The start of the new school year is certainly a time for making good resolutions, but it also brings with it new timetables, constraints and an increased need to carefully coordinate everyone's travel arrangements, especially when it comes to children travelling to and from school. Safely.
That said, there a few broad guidelines worth highlighting since they can be applied in (almost) any circumstances:
Walking to and from school, whenever possible, is beneficial to a child’s health and helps satisfy their need for exercise, not to mention being an essential tool in teaching them about traffic and dealing with danger. There are a few precautions you should take, though:
- Accompany the child on the journey as many times as necessary to memorise the places and points along the way that will require greater attention (pedestrian crossings, traffic lights, parking, etc.).
- Teach the child to identify dangers and ways of avoiding them (walking along the wall side of the pavement, checking that other users have seen them and always maintaining visual contact, etc.).
- Choose a safe and pleasant route, even if it’s not the shortest one.
- Always take your time setting off, since stress makes a child less attentive to their surroundings and makes them vulnerable.
Once they reach 10 years of age, the child’s peripheral vision becomes sufficiently developed to assess speeds and distances, which is essential when it comes to traffic and road safety. However, it is also vital that the child be able to master both using their bicycle and the rules of the road before deciding whether you allow them to make these daily journeys on their own. Things to consider:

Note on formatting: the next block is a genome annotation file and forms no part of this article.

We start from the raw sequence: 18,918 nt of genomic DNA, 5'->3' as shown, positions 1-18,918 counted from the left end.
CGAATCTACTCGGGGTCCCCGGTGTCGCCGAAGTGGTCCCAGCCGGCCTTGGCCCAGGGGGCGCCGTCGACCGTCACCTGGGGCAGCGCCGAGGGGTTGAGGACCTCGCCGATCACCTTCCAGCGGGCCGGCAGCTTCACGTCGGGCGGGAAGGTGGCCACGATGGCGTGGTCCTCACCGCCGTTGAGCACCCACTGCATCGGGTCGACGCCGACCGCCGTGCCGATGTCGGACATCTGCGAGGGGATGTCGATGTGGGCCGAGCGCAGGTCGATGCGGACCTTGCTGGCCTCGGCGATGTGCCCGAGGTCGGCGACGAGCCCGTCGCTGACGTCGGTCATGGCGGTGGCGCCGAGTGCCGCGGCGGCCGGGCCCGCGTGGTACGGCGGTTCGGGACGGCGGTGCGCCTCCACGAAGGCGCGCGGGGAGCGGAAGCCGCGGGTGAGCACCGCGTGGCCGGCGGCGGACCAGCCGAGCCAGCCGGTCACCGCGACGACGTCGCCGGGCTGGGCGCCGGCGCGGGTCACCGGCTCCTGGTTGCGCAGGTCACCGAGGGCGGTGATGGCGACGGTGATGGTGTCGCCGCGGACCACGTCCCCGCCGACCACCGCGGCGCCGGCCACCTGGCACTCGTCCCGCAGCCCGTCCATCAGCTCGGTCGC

- Take the child out on their bike in all types of traffic (towns and villages, roads and paths) to ensure that the child has the necessary control to ride alone. Alternatively, the school might offer such a service and have the child sit a cycling test to check what they have learned, so check with staff to find out whether your child is deemed capable of cycling alone.
- Ensure that the bike is in good condition and well equipped so that the child can always be seen (consider reflectors and other lights – a wide range of products is available at the ACL shops in Bertrange and Ingeldorf).
- Get the child used to automatically putting their helmet on before any bike ride, regardless of the distance.
You may have no choice but to take your child to school by car (from lack of school transport to living far from the school, there are many circumstances that can make this the only possible means of transport). In this case, in order to avoid a build-up of traffic in the areas surrounding the school that would put pupils at greater danger, it’s wise to drop the child off some distance from the school (such as at a car park, a drop-off point designated by the local authorities especially for schoolchildren, etc.) and give them the opportunity to make the short walk to the school while adhering to the precautions outlined above.
And of course, whichever means of transport you choose, make sure that your child is always visible, especially now as the nights are drawing in and children are likely to be on the public highway in semi-darkness (illuminated accessories, light-coloured clothing or clothing with reflective details, etc.).
All the items you need to ensure that your children are visible on foot or by bike are available in our ACL shops in Bertrange and Ingeldorf, where we welcome you from Monday to Friday from 8 am to 6 pm.
From safety waistcoats to bicycle accessories and small lighted gadgets to hang on the school bag, you will find safety items and personal advice.
The ACL is there to support you on a daily basis. If you have any questions, please don't hesitate to contact us on +352 450045-1 or at firstname.lastname@example.org.